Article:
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Irene Gaston Samuel is best known for her work with the Women’s Emergency Committee to Open Our Schools (WEC) that arose in the fall of 1958 during the Little Rock desegregation crisis. Samuel served as the organization’s executive secretary until it disbanded in 1963. Later in her life, she worked as an administrative assistant for Governor (and later U.S. Senator) Dale Bumpers until she retired in 1981.
Irene Gaston was born on March 21, 1915, in Van Buren (Crawford County) to Martin Luther and Grace Whitley Gaston. She grew up in Little Rock (Pulaski County) and graduated in 1931 from Little Rock Senior High School (now Central High School). After working for the state Department of Labor and in the Civilian Conservation Corps (CCC) Arkansas Division Headquarters, Samuel’s search for a job in the midst of the Great Depression ultimately led her to Washington DC, where she worked for the U.S. Housing Authority, a New Deal program created in 1937 to eliminate substandard housing and provide dwellings for low income families. There, Gaston developed a strong belief in the role of government programs to create positive economic and social change in the lives if its citizens.
Gaston married John Samuel of Little Rock on December 28, 1939, but returned to Washington from Arkansas when he was called up for active duty in the U.S. Army. During World War II, she recruited clerical workers for the U.S. Housing Authority, including African-American workers, in keeping with the Roosevelt administration’s Fair Employment Practices Act. After the war, she rejoined her husband, and they settled in Little Rock, where he began his family medical practice. They adopted their son, Lou, in 1951.
In 1957, Arkansas governor Orval Faubus called out the National Guard and prevented nine black students from entering Central High School. Samuel was outraged by the governor’s actions and the community’s response. Although she had grown up in a segregated society, her work experiences outside of Arkansas reinforced her belief in equal opportunity. The following year, Little Rock’s citizens voted to close all of the city’s high schools rather than desegregate them. Although she was not Jewish (her husband was), Samuel was active in the Council of Jewish Women and she was invited to attend the first meeting of the Women’s Emergency Committee to Open Our Schools in September 1958.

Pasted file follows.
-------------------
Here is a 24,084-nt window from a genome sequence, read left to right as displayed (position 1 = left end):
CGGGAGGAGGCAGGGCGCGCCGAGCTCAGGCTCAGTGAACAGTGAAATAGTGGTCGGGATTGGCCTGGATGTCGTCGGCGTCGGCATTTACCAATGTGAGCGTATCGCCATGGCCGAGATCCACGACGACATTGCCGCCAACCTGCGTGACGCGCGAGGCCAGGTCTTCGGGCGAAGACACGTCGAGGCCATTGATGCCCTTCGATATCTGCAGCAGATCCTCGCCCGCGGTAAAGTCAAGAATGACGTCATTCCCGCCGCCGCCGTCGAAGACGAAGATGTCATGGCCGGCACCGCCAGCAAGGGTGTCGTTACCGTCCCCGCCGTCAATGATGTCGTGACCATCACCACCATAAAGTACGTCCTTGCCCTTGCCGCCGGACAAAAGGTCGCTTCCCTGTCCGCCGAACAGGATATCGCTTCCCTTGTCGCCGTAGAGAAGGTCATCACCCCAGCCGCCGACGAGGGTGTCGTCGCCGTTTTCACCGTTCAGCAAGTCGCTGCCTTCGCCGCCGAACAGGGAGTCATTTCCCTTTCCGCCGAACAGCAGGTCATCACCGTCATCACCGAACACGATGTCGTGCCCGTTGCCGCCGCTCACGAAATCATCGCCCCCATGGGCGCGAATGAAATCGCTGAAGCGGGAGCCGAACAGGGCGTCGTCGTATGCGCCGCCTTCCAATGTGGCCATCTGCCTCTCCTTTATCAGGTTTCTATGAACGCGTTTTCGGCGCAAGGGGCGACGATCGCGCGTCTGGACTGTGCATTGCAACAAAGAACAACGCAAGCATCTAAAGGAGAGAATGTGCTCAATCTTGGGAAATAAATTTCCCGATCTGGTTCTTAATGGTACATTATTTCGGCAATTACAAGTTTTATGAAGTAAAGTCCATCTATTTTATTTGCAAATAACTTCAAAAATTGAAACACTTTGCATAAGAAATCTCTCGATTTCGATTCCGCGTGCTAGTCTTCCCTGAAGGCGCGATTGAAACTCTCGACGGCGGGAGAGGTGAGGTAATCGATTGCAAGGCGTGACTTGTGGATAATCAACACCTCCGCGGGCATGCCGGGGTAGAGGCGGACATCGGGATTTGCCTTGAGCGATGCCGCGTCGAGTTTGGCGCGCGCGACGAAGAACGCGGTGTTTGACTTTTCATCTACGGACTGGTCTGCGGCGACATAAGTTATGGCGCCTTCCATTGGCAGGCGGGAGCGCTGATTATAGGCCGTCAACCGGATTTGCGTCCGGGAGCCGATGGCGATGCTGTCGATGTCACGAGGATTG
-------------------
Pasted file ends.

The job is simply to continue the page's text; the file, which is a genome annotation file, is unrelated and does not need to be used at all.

Samuel served as WEC’s executive secretary and helped create the group’s organizational strategy. The members worked to educate voters and build public support for reopening the city’s high schools under the district’s desegregation plan. Samuel kept a record of voter contacts, and this information was instrumental in securing a victory to remove segregationist school board members in a May 25, 1959, recall election; this led to the reopening of the high schools in August 1959, with token desegregation in the two white high schools. Samuel said of her involvement with the WEC, “[We] had to stand up and fight because if we didn’t, where would we [as a society] be?” After the schools reopened, Samuel and other WEC members continued their work to educate voters and keep watch on the state legislature for any threat to public education.
Because of her extensive political contacts, gained during the school crisis and its aftermath, Dale Bumpers, a candidate for governor, asked Samuel to help in his campaign in 1970. After the election, she served as an administrative assistant in his office in charge of the governor’s correspondence. In that capacity, she continued to encourage the governor, and later U.S. senator, to support minority and women’s issues. She retired in 1981.
Irene Gaston Samuel died on April 3, 1999, and is buried in Jewish Oakland Cemetery in Little Rock.
For additional information:Brewer, Vivion. The Embattled Ladies of Little Rock, 1958–1963: The Struggle to Save Public Education at Central High. Fort Bragg, CA: Lost Coast Press, 1998.
Miller, Laura A. Fearless: Irene Gaston Samuel and the Life of a Southern Liberal. Little Rock: Center for Arkansas Studies, University of Arkansas at Little Rock, 2002.
Murphy, Sara. Breaking the Silence: Little Rock’s Women’s Emergency Committee to Open Our Schools, 1958–1963. Fayetteville: University of Arkansas Press, 1997.
National Park ServiceCentral High School National Historic Site
Last Updated 10/24/2012
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